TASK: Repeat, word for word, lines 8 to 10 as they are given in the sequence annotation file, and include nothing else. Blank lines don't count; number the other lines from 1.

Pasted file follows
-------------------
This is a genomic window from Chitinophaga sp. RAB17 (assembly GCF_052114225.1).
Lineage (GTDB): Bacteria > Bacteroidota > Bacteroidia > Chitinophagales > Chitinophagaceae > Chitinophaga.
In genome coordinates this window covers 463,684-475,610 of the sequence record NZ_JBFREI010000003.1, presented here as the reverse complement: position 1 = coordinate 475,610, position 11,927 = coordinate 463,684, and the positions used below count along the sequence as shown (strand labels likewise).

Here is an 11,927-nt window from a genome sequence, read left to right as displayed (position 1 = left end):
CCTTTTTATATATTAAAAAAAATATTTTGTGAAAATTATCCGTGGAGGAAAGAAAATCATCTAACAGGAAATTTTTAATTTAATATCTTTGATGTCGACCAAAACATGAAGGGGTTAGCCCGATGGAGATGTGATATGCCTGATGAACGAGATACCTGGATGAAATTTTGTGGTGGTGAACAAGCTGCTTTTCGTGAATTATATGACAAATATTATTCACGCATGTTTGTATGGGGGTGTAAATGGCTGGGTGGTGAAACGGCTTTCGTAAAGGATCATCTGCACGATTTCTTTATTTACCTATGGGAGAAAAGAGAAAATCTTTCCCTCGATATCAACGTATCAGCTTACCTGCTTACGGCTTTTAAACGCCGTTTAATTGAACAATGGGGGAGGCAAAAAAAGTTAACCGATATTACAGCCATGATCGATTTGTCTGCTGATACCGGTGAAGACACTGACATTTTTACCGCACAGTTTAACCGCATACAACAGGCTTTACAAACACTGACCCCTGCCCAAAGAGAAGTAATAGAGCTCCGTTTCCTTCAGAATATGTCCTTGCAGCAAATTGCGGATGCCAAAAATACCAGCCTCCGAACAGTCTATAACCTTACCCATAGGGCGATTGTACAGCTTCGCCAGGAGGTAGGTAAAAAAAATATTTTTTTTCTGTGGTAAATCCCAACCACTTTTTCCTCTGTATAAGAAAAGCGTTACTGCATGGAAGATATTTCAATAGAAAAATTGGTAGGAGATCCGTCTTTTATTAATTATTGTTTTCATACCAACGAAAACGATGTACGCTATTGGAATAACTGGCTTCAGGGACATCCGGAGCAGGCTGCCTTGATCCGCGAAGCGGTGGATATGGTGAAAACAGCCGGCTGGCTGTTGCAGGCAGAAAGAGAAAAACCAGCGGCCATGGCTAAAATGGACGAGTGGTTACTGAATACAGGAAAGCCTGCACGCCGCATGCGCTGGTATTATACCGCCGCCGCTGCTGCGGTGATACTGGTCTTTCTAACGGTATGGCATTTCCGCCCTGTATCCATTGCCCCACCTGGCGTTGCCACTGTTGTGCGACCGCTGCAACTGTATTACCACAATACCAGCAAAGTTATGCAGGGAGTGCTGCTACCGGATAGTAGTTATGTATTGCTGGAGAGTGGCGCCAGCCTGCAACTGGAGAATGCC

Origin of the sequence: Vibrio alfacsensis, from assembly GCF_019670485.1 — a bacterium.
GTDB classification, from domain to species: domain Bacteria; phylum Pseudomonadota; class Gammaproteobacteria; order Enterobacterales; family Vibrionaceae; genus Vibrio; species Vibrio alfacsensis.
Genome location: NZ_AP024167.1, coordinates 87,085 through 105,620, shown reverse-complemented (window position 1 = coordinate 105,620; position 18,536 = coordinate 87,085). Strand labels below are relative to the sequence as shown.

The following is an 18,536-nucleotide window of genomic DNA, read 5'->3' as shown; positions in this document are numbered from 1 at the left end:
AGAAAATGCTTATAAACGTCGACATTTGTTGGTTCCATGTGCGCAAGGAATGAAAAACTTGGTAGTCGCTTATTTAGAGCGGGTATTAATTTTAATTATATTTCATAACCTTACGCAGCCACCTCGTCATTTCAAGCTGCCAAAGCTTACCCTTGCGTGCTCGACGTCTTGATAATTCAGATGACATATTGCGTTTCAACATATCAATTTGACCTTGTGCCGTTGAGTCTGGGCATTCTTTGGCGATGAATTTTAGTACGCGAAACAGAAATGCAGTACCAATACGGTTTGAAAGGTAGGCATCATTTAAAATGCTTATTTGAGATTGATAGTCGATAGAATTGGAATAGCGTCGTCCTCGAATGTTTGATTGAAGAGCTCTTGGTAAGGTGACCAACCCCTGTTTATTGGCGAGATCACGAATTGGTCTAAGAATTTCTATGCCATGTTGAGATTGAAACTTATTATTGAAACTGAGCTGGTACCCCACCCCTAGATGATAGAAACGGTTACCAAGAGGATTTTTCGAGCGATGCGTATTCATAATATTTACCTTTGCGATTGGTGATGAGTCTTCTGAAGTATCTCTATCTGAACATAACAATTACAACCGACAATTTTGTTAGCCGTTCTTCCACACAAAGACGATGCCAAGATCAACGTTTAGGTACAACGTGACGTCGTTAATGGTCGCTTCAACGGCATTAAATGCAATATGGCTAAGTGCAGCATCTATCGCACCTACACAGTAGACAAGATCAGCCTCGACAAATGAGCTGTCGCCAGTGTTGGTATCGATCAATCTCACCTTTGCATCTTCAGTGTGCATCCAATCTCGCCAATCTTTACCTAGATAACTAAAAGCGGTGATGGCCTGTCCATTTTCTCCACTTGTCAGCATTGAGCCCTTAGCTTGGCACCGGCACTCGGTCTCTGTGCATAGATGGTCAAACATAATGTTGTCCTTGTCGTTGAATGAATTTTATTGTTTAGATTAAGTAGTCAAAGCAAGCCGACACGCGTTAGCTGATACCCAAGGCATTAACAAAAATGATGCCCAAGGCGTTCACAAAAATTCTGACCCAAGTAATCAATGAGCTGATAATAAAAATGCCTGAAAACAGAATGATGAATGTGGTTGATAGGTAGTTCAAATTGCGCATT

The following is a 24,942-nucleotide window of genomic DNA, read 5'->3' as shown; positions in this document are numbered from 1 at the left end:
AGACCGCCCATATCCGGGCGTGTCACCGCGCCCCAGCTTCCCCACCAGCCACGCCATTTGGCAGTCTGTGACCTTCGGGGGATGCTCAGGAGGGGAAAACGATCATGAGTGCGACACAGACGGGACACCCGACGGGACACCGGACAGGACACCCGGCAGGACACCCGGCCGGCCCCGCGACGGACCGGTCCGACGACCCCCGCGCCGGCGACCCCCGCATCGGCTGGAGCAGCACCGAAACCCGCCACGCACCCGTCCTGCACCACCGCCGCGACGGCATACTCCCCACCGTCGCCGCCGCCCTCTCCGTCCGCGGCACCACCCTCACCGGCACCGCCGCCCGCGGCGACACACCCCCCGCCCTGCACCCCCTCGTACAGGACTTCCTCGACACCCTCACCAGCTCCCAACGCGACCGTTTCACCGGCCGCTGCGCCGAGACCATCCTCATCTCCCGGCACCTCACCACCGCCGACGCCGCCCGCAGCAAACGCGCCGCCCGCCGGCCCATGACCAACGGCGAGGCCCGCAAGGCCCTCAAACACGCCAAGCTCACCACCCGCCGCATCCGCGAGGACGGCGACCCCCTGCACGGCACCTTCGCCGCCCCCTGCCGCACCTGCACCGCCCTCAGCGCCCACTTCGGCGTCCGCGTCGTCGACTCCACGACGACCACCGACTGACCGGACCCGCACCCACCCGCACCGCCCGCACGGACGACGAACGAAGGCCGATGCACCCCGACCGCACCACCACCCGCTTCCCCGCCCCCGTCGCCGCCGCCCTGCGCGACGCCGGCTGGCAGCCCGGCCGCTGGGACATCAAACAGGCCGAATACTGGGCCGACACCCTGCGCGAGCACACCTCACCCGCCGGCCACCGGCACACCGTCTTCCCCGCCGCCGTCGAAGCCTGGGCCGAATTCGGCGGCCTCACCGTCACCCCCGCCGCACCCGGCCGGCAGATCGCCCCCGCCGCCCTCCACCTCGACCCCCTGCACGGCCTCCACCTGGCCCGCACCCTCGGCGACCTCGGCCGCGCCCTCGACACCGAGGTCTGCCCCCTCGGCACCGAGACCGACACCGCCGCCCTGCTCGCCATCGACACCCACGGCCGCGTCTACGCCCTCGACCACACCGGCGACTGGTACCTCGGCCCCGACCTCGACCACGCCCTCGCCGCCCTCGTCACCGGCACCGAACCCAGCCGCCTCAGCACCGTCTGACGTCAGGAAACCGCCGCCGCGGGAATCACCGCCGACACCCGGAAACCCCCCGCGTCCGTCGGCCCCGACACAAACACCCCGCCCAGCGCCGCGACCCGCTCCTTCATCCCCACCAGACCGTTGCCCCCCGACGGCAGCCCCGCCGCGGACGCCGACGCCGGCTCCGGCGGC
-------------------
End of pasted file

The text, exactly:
Genome location: NZ_AP024167.1, coordinates 87,085 through 105,620, shown reverse-complemented (window position 1 = coordinate 105,620; position 18,536 = coordinate 87,085). Strand labels below are relative to the sequence as shown.

The following is an 18,536-nucleotide window of genomic DNA, read 5'->3' as shown; positions in this document are numbered from 1 at the left end:
AGAAAATGCTTATAAACGTCGACATTTGTTGGTTCCATGTGCGCAAGGAATGAAAAACTTGGTAGTCGCTTATTTAGAGCGGGTATTAATTTTAATTATATTTCATAACCTTACGCAGCCACCTCGTCATTTCAAGCTGCCAAAGCTTACCCTTGCGTGCTCGACGTCTTGATAATTCAGATGACATATTGCGTTTCAACATATCAATTTGACCTTGTGCCGTTGAGTCTGGGCATTCTTTGGCGATGAATTTTAGTACGCGAAACAGAAATGCAGTACCAATACGGTTTGAAAGGTAGGCATCATTTAAAATGCTTATTTGAGATTGATAGTCGATAGAATTGGAATAGCGTCGTCCTCGAATGTTTGATTGAAGAGCTCTTGGTAAGGTGACCAACCCCTGTTTATTGGCGAGATCACGAATTGGTCTAAGAATTTCTATGCCATGTTGAGATTGAAACTTATTATTGAAACTGAGCTGGTACCCCACCCCTAGATGATAGAAACGGTTACCAAGAGGATTTTTCGAGCGATGCGTATTCATAATATTTACCTTTGCGATTGGTGATGAGTCTTCTGAAGTATCTCTATCTGAACATAACAATTACAACCGACAATTTTGTTAGCCGTTCTTCCACACAAAGACGATGCCAAGATCAACGTTTAGGTACAACGTGACGTCGTTAATGGTCGCTTCAACGGCATTAAATGCAATATGGCTAAGTGCAGCATCTATCGCACCTACACAGTAGACAAGATCAGCCTCGACAAATGAGCTGTCGCCAGTGTTGGTATCGATCAATCTCACCTTTGCATCTTCAGTGTGCATCCAATCTCGCCAATCTTTACCTAGATAACTAAAAGCGGTGATGGCCTGTCCATTTTCTCCACTTGTCAGCATTGAGCCCTTAGCTTGGCACCGGCACTCGGTCTCTGTGCATAGATGGTCAAACATAATGTTGTCCTTGTCGTTGAATGAATTTTATTGTTTAGATTAAGTAGTCAAAGCAAGCCGACACGCGTTAGCTGATACCCAAGGCATTAACAAAAATGATGCCCAAGGCGTTCACAAAAATTCTGACCCAAGTAATCAATGAGCTGATAATAAAAATGCCTGAAAACAGAATGATGAATGTGGTTGATAGGTAGTTCAAATTGCGCATT